Championing Microbiology and the Microbiology Society

Issue: Metabolism, Health and Disease

07 May 2019 article

Champions are members who volunteer in their local place of work or study. They get involved in a wide variety of activities and initiatives to help raise awareness of microbiology and the Microbiology Society. Through their actions – and the actions of many others of you who aren’t specifically designated ‘Champions’ but who do similar things – the Society’s impact, influence and membership continues to increase.

Ed Cunningham-Oakes, a Society Champion, has said:

One of the greatest things about being a Society Champion is being at the frontline of networking and funding for researchers in the field, and being given the opportunity to disseminate useful information at a plethora of networking events. You can travel, meet other researchers, and become a hub of societal information and opportunities. I would highly recommend becoming a Champion to anyone looking to develop holistically, both as a researcher in the field, and an individual.

Have you ever considered becoming a Society Champion?

Do you not have a Champion based at your institution or in your local area? Being a Champion is a great way to develop new skills, give something back, or you can use your involvement to help advance your own career. As well as access to a budget to support Champion-led initiatives, you’ll also benefit from great support and encouragement from the Society in your role. Find out more about the Society Champions scheme and how you can get involved on our website (microbiologysociety.org/champions).

If you don’t want to be a Champion in the formal sense, you could be one simply by helping spread the word about the Society to a friend or colleague. Word of mouth helps bring the Society to the attention of friends, work colleagues and students who may not yet be members, but could be, and helps to strengthen the microbiology community and networks. Whatever your involvement – as a formal Champion or an informal one, you make a very significant difference and help bring microbiologists together.

If you have any questions or need any support please contact us at members@microbiologysociety.org or call +44 (0)20 7685 2680.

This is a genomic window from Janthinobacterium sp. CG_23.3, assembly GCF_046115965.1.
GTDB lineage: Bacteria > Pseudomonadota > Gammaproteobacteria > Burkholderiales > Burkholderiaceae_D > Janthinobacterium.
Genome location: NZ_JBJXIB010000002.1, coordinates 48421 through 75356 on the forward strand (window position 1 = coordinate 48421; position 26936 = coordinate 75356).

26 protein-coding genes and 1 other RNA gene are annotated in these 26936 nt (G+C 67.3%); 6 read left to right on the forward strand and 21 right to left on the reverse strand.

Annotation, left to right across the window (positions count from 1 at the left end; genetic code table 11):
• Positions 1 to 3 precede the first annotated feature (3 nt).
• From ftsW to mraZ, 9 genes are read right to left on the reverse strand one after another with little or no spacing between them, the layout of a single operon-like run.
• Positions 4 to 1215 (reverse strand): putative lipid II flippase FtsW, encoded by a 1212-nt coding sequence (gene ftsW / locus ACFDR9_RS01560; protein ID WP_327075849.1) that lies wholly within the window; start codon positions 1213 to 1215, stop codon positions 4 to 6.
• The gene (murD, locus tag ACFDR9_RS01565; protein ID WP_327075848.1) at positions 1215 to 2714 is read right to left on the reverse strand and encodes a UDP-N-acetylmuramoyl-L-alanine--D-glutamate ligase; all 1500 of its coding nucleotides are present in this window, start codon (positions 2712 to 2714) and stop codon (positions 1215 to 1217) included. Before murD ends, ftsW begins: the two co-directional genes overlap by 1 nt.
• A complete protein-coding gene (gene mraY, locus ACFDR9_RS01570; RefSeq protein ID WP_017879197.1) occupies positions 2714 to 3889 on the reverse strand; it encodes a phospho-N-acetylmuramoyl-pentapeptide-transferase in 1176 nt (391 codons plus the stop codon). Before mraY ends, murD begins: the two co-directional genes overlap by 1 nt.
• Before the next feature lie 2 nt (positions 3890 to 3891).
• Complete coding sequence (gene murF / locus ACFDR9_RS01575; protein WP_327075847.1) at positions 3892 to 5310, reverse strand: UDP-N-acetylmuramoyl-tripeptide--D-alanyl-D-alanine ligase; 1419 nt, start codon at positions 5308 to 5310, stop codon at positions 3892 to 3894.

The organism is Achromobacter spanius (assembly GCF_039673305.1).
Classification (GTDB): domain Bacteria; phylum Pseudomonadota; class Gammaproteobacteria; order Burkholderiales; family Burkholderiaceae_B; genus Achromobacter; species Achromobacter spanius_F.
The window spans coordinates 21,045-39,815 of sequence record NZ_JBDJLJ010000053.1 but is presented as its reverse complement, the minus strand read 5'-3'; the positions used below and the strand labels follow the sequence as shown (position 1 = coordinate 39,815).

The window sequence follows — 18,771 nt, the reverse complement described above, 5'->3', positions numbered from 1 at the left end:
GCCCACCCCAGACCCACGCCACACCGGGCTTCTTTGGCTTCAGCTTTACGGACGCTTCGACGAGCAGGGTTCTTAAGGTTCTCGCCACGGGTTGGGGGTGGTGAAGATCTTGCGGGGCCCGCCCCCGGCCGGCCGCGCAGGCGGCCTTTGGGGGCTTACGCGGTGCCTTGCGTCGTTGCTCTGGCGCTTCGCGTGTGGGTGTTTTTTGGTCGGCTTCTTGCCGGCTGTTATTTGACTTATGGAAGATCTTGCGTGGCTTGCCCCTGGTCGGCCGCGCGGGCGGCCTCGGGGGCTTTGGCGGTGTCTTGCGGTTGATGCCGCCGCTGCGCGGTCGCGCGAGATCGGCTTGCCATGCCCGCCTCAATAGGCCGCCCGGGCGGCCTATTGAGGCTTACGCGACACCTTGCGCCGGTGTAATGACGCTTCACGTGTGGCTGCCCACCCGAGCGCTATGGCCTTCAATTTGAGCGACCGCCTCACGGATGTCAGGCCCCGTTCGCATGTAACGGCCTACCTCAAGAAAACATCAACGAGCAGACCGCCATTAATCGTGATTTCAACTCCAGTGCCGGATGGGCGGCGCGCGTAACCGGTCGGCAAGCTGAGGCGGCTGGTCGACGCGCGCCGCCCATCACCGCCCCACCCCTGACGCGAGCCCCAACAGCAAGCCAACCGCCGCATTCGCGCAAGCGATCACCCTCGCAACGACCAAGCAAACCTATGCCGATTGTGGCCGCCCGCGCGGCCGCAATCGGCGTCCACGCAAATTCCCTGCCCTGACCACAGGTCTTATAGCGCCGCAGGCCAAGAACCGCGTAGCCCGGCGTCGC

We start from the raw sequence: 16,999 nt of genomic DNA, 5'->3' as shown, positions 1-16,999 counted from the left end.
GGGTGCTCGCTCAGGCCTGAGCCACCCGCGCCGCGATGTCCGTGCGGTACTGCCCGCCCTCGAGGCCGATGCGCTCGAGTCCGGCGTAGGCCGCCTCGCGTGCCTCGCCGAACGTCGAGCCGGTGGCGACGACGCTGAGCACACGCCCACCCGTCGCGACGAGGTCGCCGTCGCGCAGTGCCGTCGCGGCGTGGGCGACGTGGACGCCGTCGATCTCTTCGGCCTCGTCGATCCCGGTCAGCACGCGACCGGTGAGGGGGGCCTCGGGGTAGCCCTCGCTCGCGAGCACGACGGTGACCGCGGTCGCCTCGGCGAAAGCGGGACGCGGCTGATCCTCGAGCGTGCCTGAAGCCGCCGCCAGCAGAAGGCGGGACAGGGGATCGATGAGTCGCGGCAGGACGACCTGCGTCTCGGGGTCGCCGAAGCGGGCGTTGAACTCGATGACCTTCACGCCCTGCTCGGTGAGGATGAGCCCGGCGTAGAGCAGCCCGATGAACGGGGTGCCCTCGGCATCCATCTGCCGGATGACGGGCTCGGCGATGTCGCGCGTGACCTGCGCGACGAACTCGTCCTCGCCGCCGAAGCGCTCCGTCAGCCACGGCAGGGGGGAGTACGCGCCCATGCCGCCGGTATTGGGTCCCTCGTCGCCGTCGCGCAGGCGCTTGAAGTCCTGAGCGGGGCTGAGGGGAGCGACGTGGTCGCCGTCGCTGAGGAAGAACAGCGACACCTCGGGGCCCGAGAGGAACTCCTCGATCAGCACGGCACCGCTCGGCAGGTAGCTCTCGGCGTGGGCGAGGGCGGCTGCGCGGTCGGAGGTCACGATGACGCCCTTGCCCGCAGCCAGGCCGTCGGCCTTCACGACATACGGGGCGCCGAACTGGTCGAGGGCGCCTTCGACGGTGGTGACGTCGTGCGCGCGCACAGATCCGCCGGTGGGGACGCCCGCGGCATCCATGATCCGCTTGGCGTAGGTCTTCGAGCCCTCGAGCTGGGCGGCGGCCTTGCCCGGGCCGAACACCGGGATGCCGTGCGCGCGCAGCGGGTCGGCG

Paul Easton

Head of Membership Services
p.easton@microbiologysociety.org

Society Champions

Find out who the Society Champions are in your institution or local area:

Northern Ireland

Chris Proctor, Ulster University

Daniel Storey, Queens University Belfast

Georgiana Parau, Queens University Belfast

Linda Oyama, Queen’s University Belfast

Lindsay Broadbent, Queen’s University Belfast

Sara Pidcock, Queens University Belfast

Yinka Somorin, Queens University Belfast

Republic of Ireland

Gerard Sheehan, Maynooth University

Nathaniel Cole, Maynooth University

Sinead Corr, Trinity College Dublin

Scotland

Connor Bamford, University of Glasgow

Elizabeth Wignall-Fleming, MRC-University of Glasgow Centre for Virus Research

Katherine Duncan, University of Strathclyde

Kirsty Robb, University of Strathclyde

Sara Clohisey, The Roslin Institute

Zoe Leckie, University of Glasgow

Wales

Benjamin Johns, University Hospital of Wales

Daniel Morse, Cardiff University

Ed Cunningham-Oakes, Cardiff University

Eleanor Furness, University of Aberystwyth

Lauren Kerr, Cardiff Institute of Infection and Immunity

Michael Pascoe, Cardiff University

Eastern England

Lisa Crossman, University of East Anglia

Nicola Crewe, University of Lincoln

London

Arikana Massiah, St Thomas’ Hospital, London

Sreyashi Basu, University College London

Midlands of England

Alice Lanne, University of Birmingham

Anja Dokic, University of Birmingham

Carl Aston, University of Nottingham

Colman O’Cathail, University of Nottingham

Ethan Iles, Chesterfield Royal Hospital

Magdalena Karlikowska, University of Warwick

Nathan Ashley, ALS Laboratories

Rebecca Philp, Science Oxford

Ruth Nottingham, University of Nottingham

Saba Amir, Nottingham Trent University

Vicky Smith, University of Nottingham

North West England

Angharad Green, University of Liverpool

Chloe James, University of Salford

Kate Baker, University of Liverpool

Maria Afonso, University of Liverpool

South East England

Alicia Russell, John Innes Centre, Norwich

Chinyere Okoro, University of Surrey

Laura Petch, University of Kent

Louisa Wallace, University of Surrey

Matthew Herdman, University of Oxford

Michael Macey, The Open University

Robert Will, University of Cambridge

South West England

Nigel Brown retired, previously University of Edinburgh

Ruth Maclaren, Sciencedipity

Tina Joshi, University of Plymouth

Yorkshire

Alex Remmington, University of Sheffield

Lee Sherry, University of Leeds

Omololu Fagunwa, University of Huddersfield

Overseas

Arindam Mitra, Adamas University, India

Alya Redhwan, Princess Nourah University, Saudi Arabia

Ayman Ahmed, Sudan

Bauyrzhan Tashmukhambetov, Kazakh National Medical University, Kazakhstan

Gayetri Ramachandran, Institute IMAGINE, France

Ikbal Agah Ince, Acıbadem University, Turkey

Jinxin Zhao, Monash University, Australia

Manoj Pradhan, Nepalese Army Institute of Health Sciences, Nepal

Maria Davis, University of Regina, Canada

Marilia Costa, Paraiba State University, Brazil

Nilay Joshi, Unique Pharmaceutical Laboratories, India

Sagar Aryal, St Xavier’s College, Nepal and Kathmandu Center for Genomics and Research Laboratory (KCGRL), Nepal